And, to politicians! As they become bigger and bigger players, they move furhter and further from their core values and principles. IF they look into the mirror one day, they will not recognise the face they see. How much has it been transformed and HOW and WHY?

Staying close to one’s knitting and to one’s initial goals, staying small, compact and manageable vs. growing big, these are as much philosophical decisions as they are business decisions. When we choose the latter – growing big – we do have to recognise the possibility that we won’t be in the driver’s seat.

Letting the process drive us and growing big consciously are actually two different choices. The articles give us the opportunity to think about how many of us are victims or prisoners of the former? The second one is about freedom. Are we free?

[Of course, at a macro level or economic plane, there is a problem with this philosophy. A country of India’s size needs scale. Also, conversely, while the desire and passion to grow big brings with it, its own share of problems, issues and loss of control, the motivation to stay small should also be subjected to rigorous questioning? – laziness (sloth) or lack of confidence.]

But, in the American context and in the light of what Facebook has wrought to itself, to people’s lives (most users are on big ego trips on their Facebook page unmindful of their own privacy and security), the above questions and issues are more relevant than the parenthetical sentiment.

The story of the Michelin *** Chef putting his hand up and say STOP was a beautiful contrast to the Facebook story. He is a spiritual chef.

Mark Zuckerberg – and all of us – must have a conversation with Sébastian Bras. He is only 45 years old (google search). He wants Michelin to take his three stars away. Pointedly, he said this:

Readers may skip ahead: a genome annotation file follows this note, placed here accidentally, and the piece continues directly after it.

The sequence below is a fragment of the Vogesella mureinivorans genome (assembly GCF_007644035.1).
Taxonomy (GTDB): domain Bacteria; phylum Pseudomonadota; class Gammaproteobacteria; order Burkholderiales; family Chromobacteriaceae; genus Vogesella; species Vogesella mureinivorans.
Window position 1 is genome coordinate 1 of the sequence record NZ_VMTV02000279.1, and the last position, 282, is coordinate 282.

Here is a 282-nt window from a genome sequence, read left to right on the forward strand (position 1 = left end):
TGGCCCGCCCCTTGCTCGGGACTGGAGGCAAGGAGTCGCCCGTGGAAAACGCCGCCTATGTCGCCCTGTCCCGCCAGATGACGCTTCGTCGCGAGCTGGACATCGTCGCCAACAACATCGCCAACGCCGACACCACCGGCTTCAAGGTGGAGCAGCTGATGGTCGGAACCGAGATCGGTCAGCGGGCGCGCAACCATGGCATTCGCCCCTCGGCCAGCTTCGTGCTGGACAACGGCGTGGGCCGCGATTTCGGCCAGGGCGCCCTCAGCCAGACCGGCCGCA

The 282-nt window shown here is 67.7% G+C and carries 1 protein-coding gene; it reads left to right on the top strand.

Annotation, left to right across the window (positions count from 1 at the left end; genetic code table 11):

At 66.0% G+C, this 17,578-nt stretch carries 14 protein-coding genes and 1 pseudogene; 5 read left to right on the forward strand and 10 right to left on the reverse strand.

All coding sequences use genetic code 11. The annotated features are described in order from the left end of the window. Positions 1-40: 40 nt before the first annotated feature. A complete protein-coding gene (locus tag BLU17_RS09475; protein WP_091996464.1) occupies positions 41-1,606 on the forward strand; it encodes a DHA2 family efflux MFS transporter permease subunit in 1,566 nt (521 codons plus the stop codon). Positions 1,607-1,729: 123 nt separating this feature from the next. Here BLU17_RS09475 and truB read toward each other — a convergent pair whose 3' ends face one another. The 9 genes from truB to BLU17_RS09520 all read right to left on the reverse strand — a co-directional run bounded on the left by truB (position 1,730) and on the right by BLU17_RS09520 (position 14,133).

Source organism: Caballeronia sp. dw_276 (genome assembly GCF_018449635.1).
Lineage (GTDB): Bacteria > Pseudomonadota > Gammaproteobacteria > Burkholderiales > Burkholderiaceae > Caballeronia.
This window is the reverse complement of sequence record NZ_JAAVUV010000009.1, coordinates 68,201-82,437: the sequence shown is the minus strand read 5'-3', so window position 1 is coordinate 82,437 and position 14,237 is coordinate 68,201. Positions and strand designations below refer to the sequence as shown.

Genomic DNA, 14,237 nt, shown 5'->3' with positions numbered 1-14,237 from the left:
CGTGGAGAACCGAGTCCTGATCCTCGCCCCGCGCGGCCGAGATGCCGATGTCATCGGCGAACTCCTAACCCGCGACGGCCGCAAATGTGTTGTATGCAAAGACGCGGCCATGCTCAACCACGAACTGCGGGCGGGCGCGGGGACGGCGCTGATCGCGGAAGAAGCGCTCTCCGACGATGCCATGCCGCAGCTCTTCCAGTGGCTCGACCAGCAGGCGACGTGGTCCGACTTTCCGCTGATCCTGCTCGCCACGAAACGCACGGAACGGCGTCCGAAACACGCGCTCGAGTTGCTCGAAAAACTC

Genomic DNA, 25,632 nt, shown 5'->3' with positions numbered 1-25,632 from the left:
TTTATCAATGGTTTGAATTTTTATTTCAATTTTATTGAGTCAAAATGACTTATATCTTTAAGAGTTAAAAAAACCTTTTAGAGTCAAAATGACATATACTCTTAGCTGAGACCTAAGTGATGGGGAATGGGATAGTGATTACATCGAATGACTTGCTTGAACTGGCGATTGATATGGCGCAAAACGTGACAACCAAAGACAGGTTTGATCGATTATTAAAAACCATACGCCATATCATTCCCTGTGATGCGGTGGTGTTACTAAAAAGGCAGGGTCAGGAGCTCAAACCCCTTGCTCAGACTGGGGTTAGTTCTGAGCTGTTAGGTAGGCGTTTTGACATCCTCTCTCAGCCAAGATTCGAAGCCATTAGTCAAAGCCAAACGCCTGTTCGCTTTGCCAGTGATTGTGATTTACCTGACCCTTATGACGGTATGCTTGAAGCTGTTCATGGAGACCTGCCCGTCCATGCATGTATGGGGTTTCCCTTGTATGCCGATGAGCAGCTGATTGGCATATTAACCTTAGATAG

I want to be liberated from the pressure.

That is it. We have found our spiritual wisdom. That one sentence can unlock many things, many of our minds including that of Zuckerberg.

‘Liberation’ is a heavily loaded spiritual term. We are all held in bondage by our desires, by our goals and by social conventions, pressures and because ‘this is how and this is what everyone does’. Liberation is about letting go. He is ready to do that, at least in this aspect. If ‘letting go’ is not spiritual, what else is?

He said he wanted to give a new meaning to his life.  Bingo!

Towards the end of the article, there are quite a few profound truths, uttered by chefs. There is something very beautiful about hearing these words from chefs because food is the biggest craving for many of us. It is a very big bondage. Here, chefs are teaching us about ‘letting go’. There is a beautiful irony in it.

Sample this:

In 2005, Alain Senderens, a founder of the nouvelle cuisine movement, decided to close Lucas Carton, his Art Nouveau restaurant on the Place de la Madeleine in Paris and abandon his three stars. He said he was fed up with the agony of perfection and wanted to do “beautiful cuisine without all the tra-la-la and chichi, and put the money into what’s on the plate.”